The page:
gauge

Definitions:

A measure; a standard of measure; on a railway, the distance between the rails, usually 4 feet 8 1/ 2 inches; a workman's tool; a mixture of certain stuff and plaster, used in finishing the best ceilings, and for mouldings.
- Etymological and pronouncing dictionary of the English language. By Stormonth, James, Phelp, P. H. Published 1874. (noun) (n.) (noun)
To measure or ascertain the contents of a cask or vessel; to measure or ascertain, as the quantity, diameter, & c.
- Etymological and pronouncing dictionary of the English language. By Stormonth, James, Phelp, P. H. Published 1874. (verb) (v.) (verb)
A standard of measure; an instrument to determine the dimensions or capacity of anything; a standard of any kind; a measure; means of estimating; " Timothy proposed to his mistress that she should entertain no servant that was above four foot seven inches high, and for that purpose had prepared a gauge, by which they were to be measured."- Arbuthnot: specifically, the distance between the rails of a railway; also, the distance between the opposite wheels of a carriage: naut ( a) the depth to which a vessel sinks in the water; ( b) the position of a ship with reference to another vessel and to the wind; when to the windward, she is said to have the weather- gauge, when to the leeward, the lee- gauge: in build, the length of a slate or tile below the lap: in plastering, ( a) the quantity of plaster of Paris used with common plaster to accelerate its setting; ( b) the composition of plaster of Paris and other materials, used in finishing plastered ceilings, for mouldings, etc.: in type- founding, a piece of hard wood variously notched, used to adjust the dimensions, slopes, etc., of the various sorts of letters: in joinery, a simple instrument made to strike a line parallel to the straight side of a board, etc.: in the air- pump, an instrument of various forms, which points out the degree of exhaustion in the receiver; the siphon- gauge is most generally used for this purpose.
- The american dictionary of the english language. By Daniel Lyons. Published 1899. (noun) (n.) (noun)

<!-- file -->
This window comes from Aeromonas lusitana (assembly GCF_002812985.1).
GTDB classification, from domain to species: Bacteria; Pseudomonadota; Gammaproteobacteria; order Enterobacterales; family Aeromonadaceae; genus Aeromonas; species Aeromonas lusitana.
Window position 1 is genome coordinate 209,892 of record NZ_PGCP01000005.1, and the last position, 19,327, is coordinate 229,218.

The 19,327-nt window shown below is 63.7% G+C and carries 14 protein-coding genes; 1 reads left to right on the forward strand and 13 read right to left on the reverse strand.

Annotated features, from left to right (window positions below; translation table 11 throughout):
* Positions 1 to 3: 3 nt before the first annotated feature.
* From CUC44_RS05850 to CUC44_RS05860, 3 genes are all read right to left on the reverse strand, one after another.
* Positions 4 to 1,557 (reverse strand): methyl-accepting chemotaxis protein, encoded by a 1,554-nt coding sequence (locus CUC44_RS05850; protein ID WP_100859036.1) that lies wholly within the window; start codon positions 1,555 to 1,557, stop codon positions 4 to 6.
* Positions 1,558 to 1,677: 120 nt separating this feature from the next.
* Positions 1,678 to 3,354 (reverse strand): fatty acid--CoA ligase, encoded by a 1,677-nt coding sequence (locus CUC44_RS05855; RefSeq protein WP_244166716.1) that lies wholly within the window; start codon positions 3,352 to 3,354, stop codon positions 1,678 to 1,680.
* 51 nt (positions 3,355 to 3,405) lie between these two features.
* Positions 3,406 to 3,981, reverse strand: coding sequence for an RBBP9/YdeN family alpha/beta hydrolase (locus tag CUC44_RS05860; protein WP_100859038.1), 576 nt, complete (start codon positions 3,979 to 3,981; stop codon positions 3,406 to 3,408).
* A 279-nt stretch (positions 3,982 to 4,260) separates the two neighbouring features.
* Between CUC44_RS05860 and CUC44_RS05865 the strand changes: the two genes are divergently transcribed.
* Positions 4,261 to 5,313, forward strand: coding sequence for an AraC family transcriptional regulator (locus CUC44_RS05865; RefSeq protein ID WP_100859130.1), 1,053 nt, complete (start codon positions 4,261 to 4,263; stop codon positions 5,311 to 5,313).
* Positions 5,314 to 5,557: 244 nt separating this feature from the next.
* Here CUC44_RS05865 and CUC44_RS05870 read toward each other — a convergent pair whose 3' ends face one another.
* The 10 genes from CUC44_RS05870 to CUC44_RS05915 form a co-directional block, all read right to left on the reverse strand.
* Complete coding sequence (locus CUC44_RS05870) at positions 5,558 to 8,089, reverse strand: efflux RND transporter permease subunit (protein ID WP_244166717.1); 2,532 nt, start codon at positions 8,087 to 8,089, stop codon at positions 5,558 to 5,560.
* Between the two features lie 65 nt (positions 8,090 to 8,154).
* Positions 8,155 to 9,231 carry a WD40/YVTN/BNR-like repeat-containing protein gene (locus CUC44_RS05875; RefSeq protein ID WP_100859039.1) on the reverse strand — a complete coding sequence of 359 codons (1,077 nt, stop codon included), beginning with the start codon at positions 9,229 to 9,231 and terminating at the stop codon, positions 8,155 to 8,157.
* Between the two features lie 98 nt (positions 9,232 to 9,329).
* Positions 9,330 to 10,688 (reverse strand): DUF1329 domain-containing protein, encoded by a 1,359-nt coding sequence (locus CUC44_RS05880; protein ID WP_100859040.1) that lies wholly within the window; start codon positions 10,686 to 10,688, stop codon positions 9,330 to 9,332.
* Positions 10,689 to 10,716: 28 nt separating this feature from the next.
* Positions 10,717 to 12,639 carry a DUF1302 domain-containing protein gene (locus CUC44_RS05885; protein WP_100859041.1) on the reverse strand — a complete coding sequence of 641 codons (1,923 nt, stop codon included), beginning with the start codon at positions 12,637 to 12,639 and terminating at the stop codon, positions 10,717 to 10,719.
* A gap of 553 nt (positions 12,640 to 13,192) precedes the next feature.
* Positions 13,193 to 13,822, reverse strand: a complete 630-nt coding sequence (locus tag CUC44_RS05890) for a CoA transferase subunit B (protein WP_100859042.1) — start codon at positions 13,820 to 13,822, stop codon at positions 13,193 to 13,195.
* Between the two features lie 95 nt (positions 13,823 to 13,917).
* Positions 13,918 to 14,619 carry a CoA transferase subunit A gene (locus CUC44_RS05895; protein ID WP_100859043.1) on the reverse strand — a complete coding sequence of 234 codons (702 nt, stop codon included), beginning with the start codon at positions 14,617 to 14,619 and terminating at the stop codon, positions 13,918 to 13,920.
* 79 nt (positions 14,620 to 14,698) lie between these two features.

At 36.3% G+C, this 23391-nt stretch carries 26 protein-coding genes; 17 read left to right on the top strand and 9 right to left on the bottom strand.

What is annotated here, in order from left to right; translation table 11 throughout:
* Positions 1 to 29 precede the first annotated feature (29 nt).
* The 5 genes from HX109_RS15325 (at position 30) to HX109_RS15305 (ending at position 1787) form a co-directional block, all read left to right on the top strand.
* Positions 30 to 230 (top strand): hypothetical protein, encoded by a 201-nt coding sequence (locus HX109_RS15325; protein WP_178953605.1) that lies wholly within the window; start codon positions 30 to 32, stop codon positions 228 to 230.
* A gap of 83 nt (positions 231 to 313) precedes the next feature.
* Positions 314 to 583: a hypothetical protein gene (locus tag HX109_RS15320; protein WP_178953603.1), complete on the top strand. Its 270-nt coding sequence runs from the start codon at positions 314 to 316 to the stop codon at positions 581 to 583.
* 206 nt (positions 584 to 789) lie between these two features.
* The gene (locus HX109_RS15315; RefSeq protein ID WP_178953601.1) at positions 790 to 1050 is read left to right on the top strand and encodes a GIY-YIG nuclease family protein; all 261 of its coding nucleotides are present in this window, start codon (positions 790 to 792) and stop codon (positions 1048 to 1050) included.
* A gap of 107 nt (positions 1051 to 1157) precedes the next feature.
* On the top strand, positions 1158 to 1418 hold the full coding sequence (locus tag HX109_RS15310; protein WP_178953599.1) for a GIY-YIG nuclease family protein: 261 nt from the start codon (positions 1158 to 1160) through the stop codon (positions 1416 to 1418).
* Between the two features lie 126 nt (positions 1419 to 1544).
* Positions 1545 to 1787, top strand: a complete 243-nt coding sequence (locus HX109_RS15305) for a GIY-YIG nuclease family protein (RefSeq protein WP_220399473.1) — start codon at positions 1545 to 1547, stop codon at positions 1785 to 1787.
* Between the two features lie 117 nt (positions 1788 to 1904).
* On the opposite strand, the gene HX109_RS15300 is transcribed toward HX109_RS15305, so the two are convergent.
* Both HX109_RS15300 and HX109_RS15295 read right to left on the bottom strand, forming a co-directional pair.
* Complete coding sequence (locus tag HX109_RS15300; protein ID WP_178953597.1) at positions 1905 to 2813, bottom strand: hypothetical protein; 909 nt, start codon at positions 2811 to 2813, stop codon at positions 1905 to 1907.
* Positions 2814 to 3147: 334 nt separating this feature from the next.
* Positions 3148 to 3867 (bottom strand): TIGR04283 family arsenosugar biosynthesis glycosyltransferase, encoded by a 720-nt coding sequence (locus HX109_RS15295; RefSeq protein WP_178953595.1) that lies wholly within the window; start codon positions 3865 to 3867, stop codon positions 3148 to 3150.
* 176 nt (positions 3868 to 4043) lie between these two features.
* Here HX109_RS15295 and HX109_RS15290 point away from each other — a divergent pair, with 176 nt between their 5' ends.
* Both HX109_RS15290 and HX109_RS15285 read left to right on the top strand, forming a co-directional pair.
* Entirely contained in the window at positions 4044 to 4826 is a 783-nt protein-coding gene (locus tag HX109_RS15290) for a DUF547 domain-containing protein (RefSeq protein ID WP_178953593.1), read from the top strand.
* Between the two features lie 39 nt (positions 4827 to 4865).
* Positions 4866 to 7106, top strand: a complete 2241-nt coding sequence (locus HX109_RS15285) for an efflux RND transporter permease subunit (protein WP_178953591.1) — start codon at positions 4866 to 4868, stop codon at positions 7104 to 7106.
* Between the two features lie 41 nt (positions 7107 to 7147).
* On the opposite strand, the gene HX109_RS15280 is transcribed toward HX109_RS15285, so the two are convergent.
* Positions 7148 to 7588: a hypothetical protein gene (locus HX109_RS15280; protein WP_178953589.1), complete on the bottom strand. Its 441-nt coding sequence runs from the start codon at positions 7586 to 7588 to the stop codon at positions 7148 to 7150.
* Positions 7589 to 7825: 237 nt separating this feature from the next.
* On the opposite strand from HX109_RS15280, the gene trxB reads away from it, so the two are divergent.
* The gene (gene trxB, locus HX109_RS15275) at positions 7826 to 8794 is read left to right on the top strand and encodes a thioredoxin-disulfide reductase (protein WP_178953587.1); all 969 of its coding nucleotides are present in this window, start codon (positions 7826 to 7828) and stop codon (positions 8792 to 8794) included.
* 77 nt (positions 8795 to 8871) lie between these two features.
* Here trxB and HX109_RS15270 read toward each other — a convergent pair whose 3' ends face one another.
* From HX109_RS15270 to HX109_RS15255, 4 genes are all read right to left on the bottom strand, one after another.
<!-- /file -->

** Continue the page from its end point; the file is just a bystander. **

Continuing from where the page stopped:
A measure.
- The Winston Simplified Dictionary. By William Dodge Lewis, Edgar Arthur Singer. Published 1919. (noun) (n.) (noun)
To measure. Also, gage.
- The Winston Simplified Dictionary. By William Dodge Lewis, Edgar Arthur Singer. Published 1919. (verb) (v. t.) (verb transitive)
A standard of measure; measuring- rod.
- The Clarendon dictionary. By William Hand Browne, Samuel Stehman Haldeman. Published 1894. (noun) (n.) (noun)
To measure the contents of, as a vessel.
- The Clarendon dictionary. By William Hand Browne, Samuel Stehman Haldeman. Published 1894. (verb) (v. t.) (verb transitive)
A measure; a standard of measure; the number of feet which a ship sinks in the water; the position of one vessel with respect to another, the weather- gauge being to weatherward, and the lee- gauge to leeward; a piece of hard wood variously notched, used to adjust the dimensions, slopes, & c., of the various sorts of letters; an instrument made to strike a line parallel to the straight side of a board; the distance between the rails, the broad gauge being 7 ft. and the narrow gauge 4 ft. 8 1/ 2 in. Sliding gauge, a tool used by mathematical instrument makers for measuring and setting off distances. Rain- gauge, an instrument for measuring the quantity of rain which falls at any given place. Sea- gauge, an instrument for finding the depth of the sea. Syphon- gauge, a gauge made in the form of a syphon, such as the steam- gauge, condenser- gauge, & c. Tide- gauge, an instrument for determining the height of the tides. Wind- gauge, an instrument for measuring the force of the wind on any given surface. Gauges, brass rings with handles, to find the diameter of all kinds of shot with expedition.
- Nuttall's Standard dictionary of the English language. By Nuttall, P.Austin. Published 1914. (noun) (n.) (noun)
To measure or to ascertain the contents of; to ascertain the capacity of, as a pipe, puncheon, hogshead, barrel, tierce, keg, etc.: to measure in respect to proportion, capability, or power, or in respect to character or behavior; to take cognizance of the capacity, capability, or power of; to appraise; to estimate; as, I gauged his character very accurately. " The vanes nicely gauged on each said."- Derham.
- The american dictionary of the english language. By Daniel Lyons. Published 1899. (verb) (v. t.) (verb transitive)
To ascertain the capacity or the contents of; to measure in respect to capability; to estimate.
- Nuttall's Standard dictionary of the English language. By Nuttall, P.Austin. Published 1914. (verb) (v.) (verb)

Usage examples:

Yes, said Frederick, you are right, but only if you use the present tense instead of the past and if you fully gauge the extent to which the trouble with my wife has been complicated for me.
- Atlantis by Gerhart Hauptmann
Then, at the other end of the state, the professor of Moral Science at a small theological seminary caught his wife in flagrante delicto with one of the fourth- year students and opened fire upon them, at a range of ten feet, with a 12- gauge pump- gun.
- Murder in the Gunroom by Henry Beam Piper
Listen and gauge the evil in the man, for it is deep as his avarice and relentless as his purpose to enjoy the riches which he considers his due.
- Cynthia Wakeham's Money by Anna Katharine Green